Any child, ages 9-19 may join the cadets. Cadets participate in preliminary training for Fire, Police, Ambulance and Search and Rescue. Most of our training has been delivered by the crew of Station 115, BC Ambulance, with a lot of help from the community and the moms and dads of the cadets. These children are expected to learn self-discipline, self-sufficiency and a variety of life-skills. They are required to observe attendance requirements and a code of behavior which reflects honesty, honour and respect for others; special emphasis is placed upon leadership skills.
Does it sound like any kid you know? The ES Cadet, Company 1, Port Renfrew might convince you otherwise. Please take the opportunity to drop in on Tuesdays, 6:00pm - 8:00pm and check us out. Can you tie a Presque knot or spell and define automatic external defibrillator?
With very little funding for our first year, we managed a big trip to Victoria to the BC Ambulance Dispatch Centre, BCAS Region 1 Administration and the Sooke Fire Hall. The cadets were warmly received and did their CO proud by bringing the house down every time with their excellent deportment and group salute. A great deal of support from ambulance and fire resulted from this visit and we hope to make more soon.
The cadets also took a ten-mile hike, on the Juan de Fuca Trail, as training for outdoor survival exercises next year. We ran out of funding at the end of the summer and are now doing our own fund-raising with bake and book sales, flea markets and craft sales. As usual, Port Renfrew has been pouring support to us in the form of donations of cash, books and yummy baked goods. Parents and friends of the cadets have been wonderfully supportive, providing tools, supplies and chaperonage, not to mention the snacks! Thank you everyone!
Emergency Social ServicesTop
The Port Renfrew ESS Team has made quite a lot of progress this year. We have five members in training and hope to add at least five more in January, 2001. ESS provides the basic support of food and lodging in the event of an emergency, large or small.
Margot Williams and Ann Del Farrish went to the Justice Institute for a week in October, to take the ESS Directors course. It was a very dynamic and empowering course and it was pretty exciting to become part of a n innovative and international approach to emergency management. BC is a world leader in the development of emergency social services management and the Justice Institute is now training internationally. It was very interesting to see an Italian delegation, complete with translators in tow, receiving training. A trip was made to the new Emergency Communications Centre, state-of-the-art and now in operation. BC is also a leader in earthquake-proof building technology. A visit was paid to the University of BC's earthquake lab, where class members were invited to experience a simulated 8.0 Richter scale shake. Margot and Ann Del are now designated co-directors of the Port Renfrew ESS program. They were appointed by and are responsible to the Regional Director, Ken Greenwood, in Sooke. Ken has done an excellent job in facilitating training and direction for our community and we are grateful for his continuing support.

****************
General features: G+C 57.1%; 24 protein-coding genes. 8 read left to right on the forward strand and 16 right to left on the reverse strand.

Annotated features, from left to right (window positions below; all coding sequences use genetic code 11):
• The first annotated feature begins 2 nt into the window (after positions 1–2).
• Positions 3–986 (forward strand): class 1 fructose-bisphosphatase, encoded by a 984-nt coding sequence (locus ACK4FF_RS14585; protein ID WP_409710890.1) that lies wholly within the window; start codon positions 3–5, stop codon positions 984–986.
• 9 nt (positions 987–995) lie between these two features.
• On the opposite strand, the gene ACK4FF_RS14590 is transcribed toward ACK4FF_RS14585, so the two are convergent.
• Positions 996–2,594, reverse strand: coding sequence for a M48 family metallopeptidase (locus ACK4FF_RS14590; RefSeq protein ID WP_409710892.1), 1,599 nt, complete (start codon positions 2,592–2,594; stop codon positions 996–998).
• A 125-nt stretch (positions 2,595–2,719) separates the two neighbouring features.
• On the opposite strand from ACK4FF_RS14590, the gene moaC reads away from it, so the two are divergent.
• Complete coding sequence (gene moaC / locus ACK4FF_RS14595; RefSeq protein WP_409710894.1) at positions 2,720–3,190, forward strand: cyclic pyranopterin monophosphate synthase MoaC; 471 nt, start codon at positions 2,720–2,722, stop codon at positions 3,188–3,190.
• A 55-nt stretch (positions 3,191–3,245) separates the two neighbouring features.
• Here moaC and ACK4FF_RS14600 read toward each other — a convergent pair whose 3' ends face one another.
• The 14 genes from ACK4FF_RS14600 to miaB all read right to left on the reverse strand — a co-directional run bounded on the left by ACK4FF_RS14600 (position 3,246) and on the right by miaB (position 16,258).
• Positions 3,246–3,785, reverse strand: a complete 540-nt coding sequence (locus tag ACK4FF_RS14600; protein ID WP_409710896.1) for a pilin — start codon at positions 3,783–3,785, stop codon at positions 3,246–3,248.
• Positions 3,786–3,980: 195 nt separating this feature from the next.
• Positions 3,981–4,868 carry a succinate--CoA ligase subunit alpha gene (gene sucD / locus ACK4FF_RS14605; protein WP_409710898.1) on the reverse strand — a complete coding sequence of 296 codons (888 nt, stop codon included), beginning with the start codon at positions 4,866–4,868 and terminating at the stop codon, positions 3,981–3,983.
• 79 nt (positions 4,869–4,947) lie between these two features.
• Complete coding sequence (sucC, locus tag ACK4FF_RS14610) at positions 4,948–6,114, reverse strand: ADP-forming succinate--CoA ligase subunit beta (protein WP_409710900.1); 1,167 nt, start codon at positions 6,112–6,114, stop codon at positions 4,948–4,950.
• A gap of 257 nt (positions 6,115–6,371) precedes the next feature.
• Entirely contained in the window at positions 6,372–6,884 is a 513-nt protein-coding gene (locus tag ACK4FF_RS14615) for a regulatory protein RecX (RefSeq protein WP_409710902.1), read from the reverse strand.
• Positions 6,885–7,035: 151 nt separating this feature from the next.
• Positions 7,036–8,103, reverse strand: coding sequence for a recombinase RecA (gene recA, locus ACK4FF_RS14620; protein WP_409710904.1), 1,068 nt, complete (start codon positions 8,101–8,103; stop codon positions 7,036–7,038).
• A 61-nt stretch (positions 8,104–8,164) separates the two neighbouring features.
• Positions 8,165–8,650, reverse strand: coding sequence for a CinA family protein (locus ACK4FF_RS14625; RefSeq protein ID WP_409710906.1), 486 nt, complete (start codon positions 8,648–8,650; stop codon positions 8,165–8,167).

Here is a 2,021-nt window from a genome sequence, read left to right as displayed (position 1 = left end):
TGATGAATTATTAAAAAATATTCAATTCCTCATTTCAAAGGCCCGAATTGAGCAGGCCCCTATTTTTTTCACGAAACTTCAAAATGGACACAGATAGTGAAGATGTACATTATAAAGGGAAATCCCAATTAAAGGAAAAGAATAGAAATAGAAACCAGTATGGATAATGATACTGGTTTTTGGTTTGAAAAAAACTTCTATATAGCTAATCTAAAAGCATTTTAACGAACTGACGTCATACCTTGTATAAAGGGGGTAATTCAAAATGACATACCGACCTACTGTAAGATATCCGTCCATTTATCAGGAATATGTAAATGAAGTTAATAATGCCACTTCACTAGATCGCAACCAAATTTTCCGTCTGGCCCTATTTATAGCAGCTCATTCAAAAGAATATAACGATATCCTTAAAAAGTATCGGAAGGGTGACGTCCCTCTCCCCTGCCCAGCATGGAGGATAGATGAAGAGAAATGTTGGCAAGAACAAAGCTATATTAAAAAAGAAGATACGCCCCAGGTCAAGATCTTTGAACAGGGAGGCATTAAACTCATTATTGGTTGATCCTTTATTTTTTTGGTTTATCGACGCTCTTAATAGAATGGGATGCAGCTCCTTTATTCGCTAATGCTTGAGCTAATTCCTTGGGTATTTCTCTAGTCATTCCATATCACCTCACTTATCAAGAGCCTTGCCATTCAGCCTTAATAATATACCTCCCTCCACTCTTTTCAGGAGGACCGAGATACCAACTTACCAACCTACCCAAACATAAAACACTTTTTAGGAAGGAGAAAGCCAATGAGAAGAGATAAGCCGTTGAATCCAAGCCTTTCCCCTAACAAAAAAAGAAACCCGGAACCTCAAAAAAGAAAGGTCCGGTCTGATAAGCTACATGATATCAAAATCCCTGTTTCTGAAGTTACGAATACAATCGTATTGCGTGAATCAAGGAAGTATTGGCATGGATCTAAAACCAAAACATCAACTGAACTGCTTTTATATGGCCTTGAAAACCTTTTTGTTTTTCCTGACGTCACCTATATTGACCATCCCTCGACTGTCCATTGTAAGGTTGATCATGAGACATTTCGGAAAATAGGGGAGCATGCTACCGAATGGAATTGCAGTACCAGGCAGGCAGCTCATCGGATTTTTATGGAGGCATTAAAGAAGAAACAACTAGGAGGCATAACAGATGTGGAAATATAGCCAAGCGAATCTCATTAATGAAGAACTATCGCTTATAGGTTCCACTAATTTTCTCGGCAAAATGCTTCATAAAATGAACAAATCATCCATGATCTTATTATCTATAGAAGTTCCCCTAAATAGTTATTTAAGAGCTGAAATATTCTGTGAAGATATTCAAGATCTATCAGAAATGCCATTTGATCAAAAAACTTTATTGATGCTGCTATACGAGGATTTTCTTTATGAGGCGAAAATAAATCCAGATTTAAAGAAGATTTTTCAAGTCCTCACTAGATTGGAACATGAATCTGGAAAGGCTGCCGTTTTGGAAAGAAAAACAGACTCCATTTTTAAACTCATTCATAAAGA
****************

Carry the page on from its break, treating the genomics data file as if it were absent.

Val Daigle will be taking training for Reception Centre Management in January. Carlson and Vicki Charlie will continue their support and management training in the new year. We hope that many others will join us in helping to make our community as prepared as we can. We all know that should disaster strike, we will be on our own for a significant amount of time. Please join our team and make a difference. Training resumes in January. Please, for the love of life, phone Margot at 250-647-5596 or Ann Del at 250-647-5477 or 647-5551 and sign up today!
In the next issue: More about the BC Emergency Management System and our hopes for Port Renfrew.
Ladies night at the recreation centre is on Monday nights. The doors open at 7:00pm. Cost is $2.00 per session to cover the costs of printing and mailing out advertising, coffee et cetera. Each week, the ladies demonstrate and participate in craft works. They decide what they would like to do the following week and who will be the demonstrator.
Bus Rental vehicles are very expensive and were affordable only on a limited basis. As a result of this, transporting passengers for outings such as camping and skating were rather restrictive. At the March, 2000 Service Providers meeting a consensus was reached that a bus was needed. Betty Wiesselmann volunteered to try and obtain a bus. Betty learned from the Variety Club that the PRHSSS would have to raise half the cost of the bus, approximately $15,000. She secured a $10,000 grant from the Capital Health Region. Port Renfrew representative to SEAPARC, Bruce Comaniuk, secured the additional $5,000 from the recreation budget of SEAPARC.